TALLAHASSEE, Fla. (AP) — Witnesses told police that two Florida A&M University faculty members were present as band fraternity pledges were hazed at the home of one of the professors in early 2010, according to an investigative report released Wednesday.
Authorities said no charges will be filed because investigators cannot prove the Kappa Kappa Psi hazing happened within a two-year statute of limitations. The case has been closed.
The allegations also are under administrative and legal review by the university, which “will take appropriate action against faculty members or students, up to and including dismissals,” Florida A&M President James Ammons said in a brief statement. He called the allegations “extremely disturbing.”
The Tallahassee Police Department report says band director Julian White told campus police about the allegations on Nov. 21 after another faculty member brought them to his attention.
That was two days after the hazing death of FAMU drum major Robert Champion while the March 100 band was in Orlando for a football game. Champion suffered from blunt trauma while aboard a band bus and died from shock due to severe internal bleeding. His death is being investigated as a homicide. No arrests have been made.
Champion’s death was just one in a series of hazing events involving the FAMU band.
Witnesses to the 2010 incident told police that fraternity members repeatedly slapped pledges on the back or neck, known as “prepping” and “necking.” One pledge, whose identity was not disclosed in the report, told police his buttocks were bruised because he also was paddled with a thick piece of wood.
Officer Shane Porter lists Diron Holloway, the band’s director of saxophones, and Anthony Simons, an assistant professor of music, as suspects in his report.
“Through investigation it was determined hazing did occur at faculty member Diron Holloway’s residence,” Porter wrote.
The anonymous victim told Porter that about 14 pledges, several fraternity members and the two professors ate a spaghetti dinner at Holloway’s home before the hazing began. He said Holloway joined in the prepping and necking.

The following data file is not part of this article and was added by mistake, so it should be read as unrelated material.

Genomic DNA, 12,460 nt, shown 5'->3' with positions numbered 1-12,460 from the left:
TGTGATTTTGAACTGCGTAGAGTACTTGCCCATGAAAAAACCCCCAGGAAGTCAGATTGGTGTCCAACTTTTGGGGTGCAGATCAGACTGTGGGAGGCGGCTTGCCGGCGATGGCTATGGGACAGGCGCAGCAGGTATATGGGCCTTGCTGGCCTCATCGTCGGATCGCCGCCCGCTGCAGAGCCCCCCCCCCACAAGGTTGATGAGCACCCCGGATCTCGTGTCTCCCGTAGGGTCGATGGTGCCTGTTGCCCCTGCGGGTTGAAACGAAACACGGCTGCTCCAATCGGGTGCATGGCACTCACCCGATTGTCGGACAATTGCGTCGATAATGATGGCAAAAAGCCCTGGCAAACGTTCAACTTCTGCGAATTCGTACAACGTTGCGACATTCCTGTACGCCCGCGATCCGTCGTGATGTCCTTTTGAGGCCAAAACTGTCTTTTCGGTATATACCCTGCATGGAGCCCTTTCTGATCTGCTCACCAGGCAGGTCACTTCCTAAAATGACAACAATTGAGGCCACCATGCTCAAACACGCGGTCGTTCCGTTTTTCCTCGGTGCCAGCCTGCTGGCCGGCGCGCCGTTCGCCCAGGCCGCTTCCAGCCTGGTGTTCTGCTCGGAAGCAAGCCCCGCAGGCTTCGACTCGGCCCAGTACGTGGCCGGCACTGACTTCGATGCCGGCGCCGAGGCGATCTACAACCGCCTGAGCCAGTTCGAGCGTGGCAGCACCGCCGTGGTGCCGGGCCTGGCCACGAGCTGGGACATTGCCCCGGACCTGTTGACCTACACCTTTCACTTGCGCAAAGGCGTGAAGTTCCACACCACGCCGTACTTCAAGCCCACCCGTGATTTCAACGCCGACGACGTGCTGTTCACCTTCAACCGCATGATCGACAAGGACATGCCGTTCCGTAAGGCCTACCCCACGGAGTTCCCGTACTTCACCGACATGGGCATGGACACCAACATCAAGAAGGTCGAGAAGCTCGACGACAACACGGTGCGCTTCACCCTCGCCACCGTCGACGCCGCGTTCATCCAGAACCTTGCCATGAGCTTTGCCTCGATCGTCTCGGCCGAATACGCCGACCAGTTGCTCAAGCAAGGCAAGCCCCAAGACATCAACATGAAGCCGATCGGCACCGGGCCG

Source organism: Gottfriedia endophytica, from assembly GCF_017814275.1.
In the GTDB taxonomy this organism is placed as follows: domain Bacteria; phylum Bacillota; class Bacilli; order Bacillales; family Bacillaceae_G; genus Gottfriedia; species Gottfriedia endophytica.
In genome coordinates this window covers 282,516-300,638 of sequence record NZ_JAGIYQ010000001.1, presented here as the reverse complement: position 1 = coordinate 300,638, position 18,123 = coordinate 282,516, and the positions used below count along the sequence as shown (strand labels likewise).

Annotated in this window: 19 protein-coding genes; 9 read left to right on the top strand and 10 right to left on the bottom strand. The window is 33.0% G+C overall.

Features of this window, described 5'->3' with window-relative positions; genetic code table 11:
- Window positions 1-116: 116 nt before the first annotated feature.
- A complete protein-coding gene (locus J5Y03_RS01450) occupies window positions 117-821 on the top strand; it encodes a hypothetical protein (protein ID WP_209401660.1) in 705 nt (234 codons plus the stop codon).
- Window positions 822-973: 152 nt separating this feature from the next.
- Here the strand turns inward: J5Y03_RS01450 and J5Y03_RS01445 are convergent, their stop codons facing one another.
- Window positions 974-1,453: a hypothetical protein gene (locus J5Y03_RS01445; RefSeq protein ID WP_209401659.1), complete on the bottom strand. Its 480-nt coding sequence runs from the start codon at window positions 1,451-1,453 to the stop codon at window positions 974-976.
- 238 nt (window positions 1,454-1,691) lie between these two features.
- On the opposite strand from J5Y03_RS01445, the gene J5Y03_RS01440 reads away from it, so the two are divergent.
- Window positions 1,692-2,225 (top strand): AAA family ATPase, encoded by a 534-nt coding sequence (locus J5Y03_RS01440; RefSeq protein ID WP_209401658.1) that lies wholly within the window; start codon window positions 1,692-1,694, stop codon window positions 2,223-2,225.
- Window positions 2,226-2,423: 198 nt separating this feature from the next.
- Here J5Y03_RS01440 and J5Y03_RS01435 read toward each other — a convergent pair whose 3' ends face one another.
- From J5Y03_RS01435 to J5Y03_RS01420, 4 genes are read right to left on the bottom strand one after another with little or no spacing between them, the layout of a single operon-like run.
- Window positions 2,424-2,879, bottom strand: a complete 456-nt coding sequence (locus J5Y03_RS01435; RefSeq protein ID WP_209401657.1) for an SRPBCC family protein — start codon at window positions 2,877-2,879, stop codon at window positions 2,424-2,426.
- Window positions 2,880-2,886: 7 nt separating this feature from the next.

Asked if he participated in prepping, Holloway told an investigator: “It’s possible to say that I did do something under the circumstances of all of them coming in at once, maybe I did do something.”
Holloway did not immediately respond to a telephone message and email seeking comment Wednesday. Simons declined comment when reached at his office. He also declined to speak with police and hired a lawyer, the report says.
Holloway denied participating in padding and told police it may have happened “outside or in some garage area.”
Asked why he didn’t stop it, Holloway said he did but added: “I should have said ‘Enough of that, the party is over.’”
State Attorney Willie Meggs’ office declined to prosecute because of uncertainty by the witnesses over when the hazing happened. There’s only a two-year statute of limitations for misdemeanor hazing. It’s three years for felony hazing, but that requires proof of great bodily harm, which wasn’t present in this case.
Porter blamed the statute of limitations problem on the lengthy delay in getting the investigation started. Tallahassee police found out about it only through media reports on Jan. 20, two months after White had notified campus police. A FAMU police report indicates the matter was referred to city police because the alleged hazing occurred off campus, but Porter wrote that he could find no record of the case being forwarded.
White initially was fired after Champion’s death, but he later was reinstated and placed on administrative leave. White has maintained that he tried to crack down on hazing including suspensions of band members and repeatedly told his superiors about it.
The report says White reported the 2010 incident after another faculty member said one of his students told him of being paddled as part of the his fraternity initiation.
Porter wrote that he met with the student who was willing to talk about what happened but wanted to remain anonymous and didn’t want anyone prosecuted.
Other pledges, some now officers of the fraternity’s FAMU chapter, were reluctant to cooperate until they received subpoenas.
Henry Nesbitt then told investigators that neither Simons nor Holloway put a hand on him but that a band member once hit him with a mallet at practice. Zachary Walker told officers he only got necked a couple times at Holloway’s home by members of the band’s woodwind section as punishment for failing to correctly recite information he was supposed to memorize. Nesbitt declined comment Wednesday. There was no answer at Walker’s phone number.
As a result of Champion’s death, Florida A&M has suspended the band, canceled a summer band camp and stopped students from joining campus groups during the spring and summer semesters. The university also is offering research grants on hazing and has formed a fact-finding committee of national experts to look into the problem.
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